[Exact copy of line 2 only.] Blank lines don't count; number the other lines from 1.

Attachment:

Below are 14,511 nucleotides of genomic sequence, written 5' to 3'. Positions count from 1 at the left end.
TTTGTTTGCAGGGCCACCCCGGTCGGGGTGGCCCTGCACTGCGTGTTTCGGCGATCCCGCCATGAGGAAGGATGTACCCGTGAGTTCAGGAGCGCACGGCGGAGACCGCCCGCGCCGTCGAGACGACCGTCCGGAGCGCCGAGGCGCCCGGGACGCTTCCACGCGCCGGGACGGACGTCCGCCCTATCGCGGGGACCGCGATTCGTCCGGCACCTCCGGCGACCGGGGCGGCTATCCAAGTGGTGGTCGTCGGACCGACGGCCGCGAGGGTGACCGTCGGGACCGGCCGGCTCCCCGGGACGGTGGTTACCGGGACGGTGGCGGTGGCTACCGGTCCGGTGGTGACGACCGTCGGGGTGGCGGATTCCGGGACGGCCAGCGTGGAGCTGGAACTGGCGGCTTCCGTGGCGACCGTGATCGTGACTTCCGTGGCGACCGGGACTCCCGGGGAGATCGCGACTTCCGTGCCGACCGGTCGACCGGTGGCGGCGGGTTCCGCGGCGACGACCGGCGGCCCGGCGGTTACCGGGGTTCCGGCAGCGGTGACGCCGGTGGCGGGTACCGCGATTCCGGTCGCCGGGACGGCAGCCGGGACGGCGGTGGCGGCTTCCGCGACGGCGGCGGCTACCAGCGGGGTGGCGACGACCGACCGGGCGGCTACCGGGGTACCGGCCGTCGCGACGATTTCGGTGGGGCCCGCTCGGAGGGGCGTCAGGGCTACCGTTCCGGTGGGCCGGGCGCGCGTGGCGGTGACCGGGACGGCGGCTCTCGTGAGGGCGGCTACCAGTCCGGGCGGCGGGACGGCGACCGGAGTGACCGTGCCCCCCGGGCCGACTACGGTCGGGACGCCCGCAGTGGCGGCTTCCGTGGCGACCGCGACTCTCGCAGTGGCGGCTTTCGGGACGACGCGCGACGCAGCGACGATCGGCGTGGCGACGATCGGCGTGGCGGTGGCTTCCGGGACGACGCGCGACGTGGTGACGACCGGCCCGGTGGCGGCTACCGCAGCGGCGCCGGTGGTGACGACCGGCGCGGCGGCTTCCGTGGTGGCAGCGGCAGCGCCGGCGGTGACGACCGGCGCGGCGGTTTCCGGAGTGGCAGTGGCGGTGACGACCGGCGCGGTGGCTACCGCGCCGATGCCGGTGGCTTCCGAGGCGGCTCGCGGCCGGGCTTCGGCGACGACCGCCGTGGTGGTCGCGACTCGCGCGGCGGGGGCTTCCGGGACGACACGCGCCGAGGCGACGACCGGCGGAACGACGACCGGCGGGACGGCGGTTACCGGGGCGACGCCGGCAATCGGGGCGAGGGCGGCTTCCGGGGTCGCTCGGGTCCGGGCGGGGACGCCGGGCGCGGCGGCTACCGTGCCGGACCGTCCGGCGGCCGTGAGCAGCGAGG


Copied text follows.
TTTGTTTGCAGGGCCACCCCGGTCGGGGTGGCCCTGCACTGCGTGTTTCGGCGATCCCGCCATGAGGAAGGATGTACCCGTGAGTTCAGGAGCGCACGGCGGAGACCGCCCGCGCCGTCGAGACGACCGTCCGGAGCGCCGAGGCGCCCGGGACGCTTCCACGCGCCGGGACGGACGTCCGCCCTATCGCGGGGACCGCGATTCGTCCGGCACCTCCGGCGACCGGGGCGGCTATCCAAGTGGTGGTCGTCGGACCGACGGCCGCGAGGGTGACCGTCGGGACCGGCCGGCTCCCCGGGACGGTGGTTACCGGGACGGTGGCGGTGGCTACCGGTCCGGTGGTGACGACCGTCGGGGTGGCGGATTCCGGGACGGCCAGCGTGGAGCTGGAACTGGCGGCTTCCGTGGCGACCGTGATCGTGACTTCCGTGGCGACCGGGACTCCCGGGGAGATCGCGACTTCCGTGCCGACCGGTCGACCGGTGGCGGCGGGTTCCGCGGCGACGACCGGCGGCCCGGCGGTTACCGGGGTTCCGGCAGCGGTGACGCCGGTGGCGGGTACCGCGATTCCGGTCGCCGGGACGGCAGCCGGGACGGCGGTGGCGGCTTCCGCGACGGCGGCGGCTACCAGCGGGGTGGCGACGACCGACCGGGCGGCTACCGGGGTACCGGCCGTCGCGACGATTTCGGTGGGGCCCGCTCGGAGGGGCGTCAGGGCTACCGTTCCGGTGGGCCGGGCGCGCGTGGCGGTGACCGGGACGGCGGCTCTCGTGAGGGCGGCTACCAGTCCGGGCGGCGGGACGGCGACCGGAGTGACCGTGCCCCCCGGGCCGACTACGGTCGGGACGCCCGCAGTGGCGGCTTCCGTGGCGACCGCGACTCTCGCAGTGGCGGCTTTCGGGACGACGCGCGACGCAGCGACGATCGGCGTGGCGACGATCGGCGTGGCGGTGGCTTCCGGGACGACGCGCGACGTGGTGACGACCGGCCCGGTGGCGGCTACCGCAGCGGCGCCGGTGGTGACGACCGGCGCGGCGGCTTCCGTGGTGGCAGCGGCAGCGCCGGCGGTGACGACCGGCGCGGCGGTTTCCGGAGTGGCAGTGGCGGTGACGACCGGCGCGGTGGCTACCGCGCCGATGCCGGTGGCTTCCGAGGCGGCTCGCGGCCGGGCTTCGGCGACGACCGCCGTGGTGGTCGCGACTCGCGCGGCGGGGGCTTCCGGGACGACACGCGCCGAGGCGACGACCGGCGGAACGACGACCGGCGGGACGGCGGTTACCGGGGCGACGCCGGCAATCGGGGCGAGGGCGGCTTCCGGGGTCGCTCGGGTCCGGGCGGGGACGCCGGGCGCGGCGGCTACCGTGCCGGACCGTCCGGCGGCCGTGAGCAGCGAGG